Contemporary Lighting for Contemporary Headshots
Updated: Sep 14, 2022
I like to use clean, crisp, and contemporary lighting for my headshots. It’s very appropriate for headshots of Silicon Valley professionals.
Traditional Low-tech lighting.
Most photographers use “Rembrandt Lighting,” developed in the early 1600s. This lighting style depends on positioning the light to the side and slightly ahead of the subject to cast shadows that create depth and form in an image.
It’s a fine solution given the low level of technology available to them at the time. They only had daylight, mirrors, candles, and lanterns; positioning was the only way to manipulate the light available.
My lighting relies on applying the inverse square law, a scientific principle unknown to the people of the 17th century.
For my application, headshot photography, the inverse square law states that for every doubling of the distance from a light source, the intensity of the light is reduced to 1/4 of what it was.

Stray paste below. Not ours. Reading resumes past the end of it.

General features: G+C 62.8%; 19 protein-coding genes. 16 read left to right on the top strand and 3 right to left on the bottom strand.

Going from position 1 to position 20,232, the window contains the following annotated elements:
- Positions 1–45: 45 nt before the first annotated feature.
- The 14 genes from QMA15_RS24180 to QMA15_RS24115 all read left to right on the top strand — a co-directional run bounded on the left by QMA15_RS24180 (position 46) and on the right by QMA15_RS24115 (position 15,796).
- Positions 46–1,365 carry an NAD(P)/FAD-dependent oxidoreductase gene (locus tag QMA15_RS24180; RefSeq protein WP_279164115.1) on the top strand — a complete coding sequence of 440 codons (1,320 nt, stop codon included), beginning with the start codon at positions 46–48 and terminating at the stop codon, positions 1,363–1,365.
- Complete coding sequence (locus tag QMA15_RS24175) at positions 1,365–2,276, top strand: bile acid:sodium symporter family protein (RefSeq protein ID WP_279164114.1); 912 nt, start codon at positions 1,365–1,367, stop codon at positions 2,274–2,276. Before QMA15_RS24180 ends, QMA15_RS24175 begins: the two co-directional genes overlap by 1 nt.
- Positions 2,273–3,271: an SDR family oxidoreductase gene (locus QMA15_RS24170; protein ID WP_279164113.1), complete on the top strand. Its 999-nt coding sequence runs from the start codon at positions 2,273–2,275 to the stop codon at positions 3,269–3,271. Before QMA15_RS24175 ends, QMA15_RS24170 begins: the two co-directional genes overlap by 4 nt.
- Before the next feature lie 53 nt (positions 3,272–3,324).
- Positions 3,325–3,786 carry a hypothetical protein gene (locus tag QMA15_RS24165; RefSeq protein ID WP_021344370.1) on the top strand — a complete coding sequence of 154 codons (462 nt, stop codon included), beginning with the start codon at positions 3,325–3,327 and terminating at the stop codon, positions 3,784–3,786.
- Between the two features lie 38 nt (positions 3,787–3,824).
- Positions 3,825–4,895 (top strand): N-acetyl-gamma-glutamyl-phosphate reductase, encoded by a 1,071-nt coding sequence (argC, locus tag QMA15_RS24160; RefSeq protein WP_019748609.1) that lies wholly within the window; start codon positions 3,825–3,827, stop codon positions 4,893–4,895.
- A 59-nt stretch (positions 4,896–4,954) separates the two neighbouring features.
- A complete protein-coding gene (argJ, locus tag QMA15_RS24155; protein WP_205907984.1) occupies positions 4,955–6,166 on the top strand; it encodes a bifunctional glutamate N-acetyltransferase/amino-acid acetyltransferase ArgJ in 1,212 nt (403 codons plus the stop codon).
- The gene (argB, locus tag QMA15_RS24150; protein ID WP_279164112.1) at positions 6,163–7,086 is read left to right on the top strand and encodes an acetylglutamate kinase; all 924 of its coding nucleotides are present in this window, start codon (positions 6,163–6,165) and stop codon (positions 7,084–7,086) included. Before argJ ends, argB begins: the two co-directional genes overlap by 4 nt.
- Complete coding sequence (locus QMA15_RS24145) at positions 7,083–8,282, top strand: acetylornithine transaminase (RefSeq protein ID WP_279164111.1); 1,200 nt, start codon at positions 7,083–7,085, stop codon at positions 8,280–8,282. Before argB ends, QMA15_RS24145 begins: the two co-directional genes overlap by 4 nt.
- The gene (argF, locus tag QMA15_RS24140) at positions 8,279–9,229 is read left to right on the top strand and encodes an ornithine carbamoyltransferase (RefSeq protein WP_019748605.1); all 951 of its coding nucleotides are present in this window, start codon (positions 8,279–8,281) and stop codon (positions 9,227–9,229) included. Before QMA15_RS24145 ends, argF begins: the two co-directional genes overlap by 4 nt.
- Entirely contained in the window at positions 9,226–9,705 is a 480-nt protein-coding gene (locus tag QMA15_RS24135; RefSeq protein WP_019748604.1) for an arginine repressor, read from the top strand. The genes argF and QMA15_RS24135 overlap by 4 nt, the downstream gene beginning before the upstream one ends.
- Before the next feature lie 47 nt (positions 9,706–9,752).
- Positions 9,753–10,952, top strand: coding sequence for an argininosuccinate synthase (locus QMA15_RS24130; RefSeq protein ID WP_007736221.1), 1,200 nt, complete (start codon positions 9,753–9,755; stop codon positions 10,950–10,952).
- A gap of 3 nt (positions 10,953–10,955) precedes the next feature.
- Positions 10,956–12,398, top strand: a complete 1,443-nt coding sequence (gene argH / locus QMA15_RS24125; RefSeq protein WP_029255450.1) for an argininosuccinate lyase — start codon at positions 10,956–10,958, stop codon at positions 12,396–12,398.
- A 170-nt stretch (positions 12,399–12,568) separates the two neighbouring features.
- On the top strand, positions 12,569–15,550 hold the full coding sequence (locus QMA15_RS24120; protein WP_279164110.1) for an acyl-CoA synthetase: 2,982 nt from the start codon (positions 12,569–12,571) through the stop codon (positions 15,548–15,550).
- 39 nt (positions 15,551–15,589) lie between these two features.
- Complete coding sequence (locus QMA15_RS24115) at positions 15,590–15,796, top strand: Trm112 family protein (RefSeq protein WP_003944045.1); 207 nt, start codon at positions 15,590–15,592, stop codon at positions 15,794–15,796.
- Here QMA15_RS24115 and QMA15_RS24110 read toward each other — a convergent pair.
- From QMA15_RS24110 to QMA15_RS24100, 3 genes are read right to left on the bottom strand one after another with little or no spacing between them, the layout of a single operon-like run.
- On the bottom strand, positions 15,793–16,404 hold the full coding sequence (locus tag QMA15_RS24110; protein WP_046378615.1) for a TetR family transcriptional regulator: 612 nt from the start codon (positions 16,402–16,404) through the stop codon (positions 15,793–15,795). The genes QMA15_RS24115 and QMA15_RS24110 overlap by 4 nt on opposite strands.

A high-tech technique for the high-tech industry.
I arrange my lighting to create an effective or virtual light source an inch in front of my subject's face. The contrast that defines the contours of their face is created by the dramatic reduction of the intensity of light as it washes over them.
Because my subject's cheeks are twice as far from the light source as the tip of their nose, they’re darker. Their ears being twice as far from the light source as their cheeks, those will be correspondingly darker, as well.
I like this lighting because it’s radically different from any lighting I’ve seen in headshots before. It commands the attention of the viewer to be focused on the expression and presence of my customer.
Using state-of-the-art LED lighting makes it easy to see the results directly and manipulate them to best affect each individual I work with.
Dean Birinyi is an award-winning photographer, founder, and owner of Professional Headshots Palo Alto and Silicon Valley Headshots. He specializes in expression coaching to guide his customers on presenting themselves as confident, approachable professionals ready for the next opportunity.